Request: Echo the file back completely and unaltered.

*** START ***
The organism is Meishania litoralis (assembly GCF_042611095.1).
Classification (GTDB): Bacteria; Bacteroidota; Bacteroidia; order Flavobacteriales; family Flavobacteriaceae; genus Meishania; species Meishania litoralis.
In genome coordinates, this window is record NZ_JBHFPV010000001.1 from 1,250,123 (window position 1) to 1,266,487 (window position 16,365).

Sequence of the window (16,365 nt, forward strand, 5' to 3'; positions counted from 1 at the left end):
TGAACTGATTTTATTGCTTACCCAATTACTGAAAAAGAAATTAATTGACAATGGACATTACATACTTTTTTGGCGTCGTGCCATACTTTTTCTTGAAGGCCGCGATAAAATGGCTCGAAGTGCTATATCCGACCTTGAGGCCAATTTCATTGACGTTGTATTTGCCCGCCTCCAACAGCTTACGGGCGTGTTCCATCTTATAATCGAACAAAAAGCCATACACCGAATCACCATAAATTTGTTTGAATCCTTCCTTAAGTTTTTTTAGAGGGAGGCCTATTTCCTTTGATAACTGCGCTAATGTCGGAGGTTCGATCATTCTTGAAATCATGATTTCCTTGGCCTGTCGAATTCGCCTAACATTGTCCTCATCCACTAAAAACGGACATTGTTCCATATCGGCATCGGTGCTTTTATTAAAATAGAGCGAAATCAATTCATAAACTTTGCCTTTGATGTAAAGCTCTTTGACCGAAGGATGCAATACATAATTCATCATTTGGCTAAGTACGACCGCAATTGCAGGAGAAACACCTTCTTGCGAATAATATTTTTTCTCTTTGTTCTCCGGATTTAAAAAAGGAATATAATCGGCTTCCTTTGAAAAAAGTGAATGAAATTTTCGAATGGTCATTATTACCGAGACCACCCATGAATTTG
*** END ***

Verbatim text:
The organism is Meishania litoralis (assembly GCF_042611095.1).
Classification (GTDB): Bacteria; Bacteroidota; Bacteroidia; order Flavobacteriales; family Flavobacteriaceae; genus Meishania; species Meishania litoralis.
In genome coordinates, this window is record NZ_JBHFPV010000001.1 from 1,250,123 (window position 1) to 1,266,487 (window position 16,365).

Sequence of the window (16,365 nt, forward strand, 5' to 3'; positions counted from 1 at the left end):
TGAACTGATTTTATTGCTTACCCAATTACTGAAAAAGAAATTAATTGACAATGGACATTACATACTTTTTTGGCGTCGTGCCATACTTTTTCTTGAAGGCCGCGATAAAATGGCTCGAAGTGCTATATCCGACCTTGAGGCCAATTTCATTGACGTTGTATTTGCCCGCCTCCAACAGCTTACGGGCGTGTTCCATCTTATAATCGAACAAAAAGCCATACACCGAATCACCATAAATTTGTTTGAATCCTTCCTTAAGTTTTTTTAGAGGGAGGCCTATTTCCTTTGATAACTGCGCTAATGTCGGAGGTTCGATCATTCTTGAAATCATGATTTCCTTGGCCTGTCGAATTCGCCTAACATTGTCCTCATCCACTAAAAACGGACATTGTTCCATATCGGCATCGGTGCTTTTATTAAAATAGAGCGAAATCAATTCATAAACTTTGCCTTTGATGTAAAGCTCTTTGACCGAAGGATGCAATACATAATTCATCATTTGGCTAAGTACGACCGCAATTGCAGGAGAAACACCTTCTTGCGAATAATATTTTTTCTCTTTGTTCTCCGGATTTAAAAAAGGAATATAATCGGCTTCCTTTGAAAAAAGTGAATGAAATTTTCGAATGGTCATTATTACCGAGACCACCCATGAATTTG